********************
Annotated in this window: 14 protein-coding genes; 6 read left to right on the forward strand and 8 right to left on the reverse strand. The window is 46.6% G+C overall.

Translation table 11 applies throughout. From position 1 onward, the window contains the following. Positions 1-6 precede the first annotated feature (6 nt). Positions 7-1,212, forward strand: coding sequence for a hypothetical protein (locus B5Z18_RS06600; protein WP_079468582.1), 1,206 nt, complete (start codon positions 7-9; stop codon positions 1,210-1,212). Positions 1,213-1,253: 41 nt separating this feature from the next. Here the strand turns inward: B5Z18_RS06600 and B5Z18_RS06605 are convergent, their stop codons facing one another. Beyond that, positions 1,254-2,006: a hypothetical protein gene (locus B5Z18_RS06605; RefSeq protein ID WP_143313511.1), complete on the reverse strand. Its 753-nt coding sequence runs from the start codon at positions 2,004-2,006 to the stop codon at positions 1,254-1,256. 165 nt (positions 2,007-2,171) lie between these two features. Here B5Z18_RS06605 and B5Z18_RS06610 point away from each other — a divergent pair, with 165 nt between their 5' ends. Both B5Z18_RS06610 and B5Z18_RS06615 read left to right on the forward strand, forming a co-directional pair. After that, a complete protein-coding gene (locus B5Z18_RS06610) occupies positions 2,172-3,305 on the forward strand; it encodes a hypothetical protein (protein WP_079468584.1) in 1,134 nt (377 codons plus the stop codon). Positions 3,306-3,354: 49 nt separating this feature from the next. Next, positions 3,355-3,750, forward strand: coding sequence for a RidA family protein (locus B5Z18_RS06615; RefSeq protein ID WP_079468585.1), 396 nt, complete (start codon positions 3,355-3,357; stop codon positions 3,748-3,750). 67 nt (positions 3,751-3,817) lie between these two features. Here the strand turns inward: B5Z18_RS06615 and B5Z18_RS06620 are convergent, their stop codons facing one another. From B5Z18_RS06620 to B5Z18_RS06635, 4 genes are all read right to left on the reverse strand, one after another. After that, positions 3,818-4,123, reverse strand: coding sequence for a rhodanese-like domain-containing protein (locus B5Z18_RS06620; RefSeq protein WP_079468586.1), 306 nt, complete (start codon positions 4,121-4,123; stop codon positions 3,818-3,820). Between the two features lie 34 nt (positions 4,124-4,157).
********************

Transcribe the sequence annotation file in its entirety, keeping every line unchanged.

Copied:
Annotated in this window: 14 protein-coding genes; 6 read left to right on the forward strand and 8 right to left on the reverse strand. The window is 46.6% G+C overall.

Translation table 11 applies throughout. From position 1 onward, the window contains the following. Positions 1-6 precede the first annotated feature (6 nt). Positions 7-1,212, forward strand: coding sequence for a hypothetical protein (locus B5Z18_RS06600; protein WP_079468582.1), 1,206 nt, complete (start codon positions 7-9; stop codon positions 1,210-1,212). Positions 1,213-1,253: 41 nt separating this feature from the next. Here the strand turns inward: B5Z18_RS06600 and B5Z18_RS06605 are convergent, their stop codons facing one another. Beyond that, positions 1,254-2,006: a hypothetical protein gene (locus B5Z18_RS06605; RefSeq protein ID WP_143313511.1), complete on the reverse strand. Its 753-nt coding sequence runs from the start codon at positions 2,004-2,006 to the stop codon at positions 1,254-1,256. 165 nt (positions 2,007-2,171) lie between these two features. Here B5Z18_RS06605 and B5Z18_RS06610 point away from each other — a divergent pair, with 165 nt between their 5' ends. Both B5Z18_RS06610 and B5Z18_RS06615 read left to right on the forward strand, forming a co-directional pair. After that, a complete protein-coding gene (locus B5Z18_RS06610) occupies positions 2,172-3,305 on the forward strand; it encodes a hypothetical protein (protein WP_079468584.1) in 1,134 nt (377 codons plus the stop codon). Positions 3,306-3,354: 49 nt separating this feature from the next. Next, positions 3,355-3,750, forward strand: coding sequence for a RidA family protein (locus B5Z18_RS06615; RefSeq protein ID WP_079468585.1), 396 nt, complete (start codon positions 3,355-3,357; stop codon positions 3,748-3,750). 67 nt (positions 3,751-3,817) lie between these two features. Here the strand turns inward: B5Z18_RS06615 and B5Z18_RS06620 are convergent, their stop codons facing one another. From B5Z18_RS06620 to B5Z18_RS06635, 4 genes are all read right to left on the reverse strand, one after another. After that, positions 3,818-4,123, reverse strand: coding sequence for a rhodanese-like domain-containing protein (locus B5Z18_RS06620; RefSeq protein WP_079468586.1), 306 nt, complete (start codon positions 4,121-4,123; stop codon positions 3,818-3,820). Between the two features lie 34 nt (positions 4,124-4,157).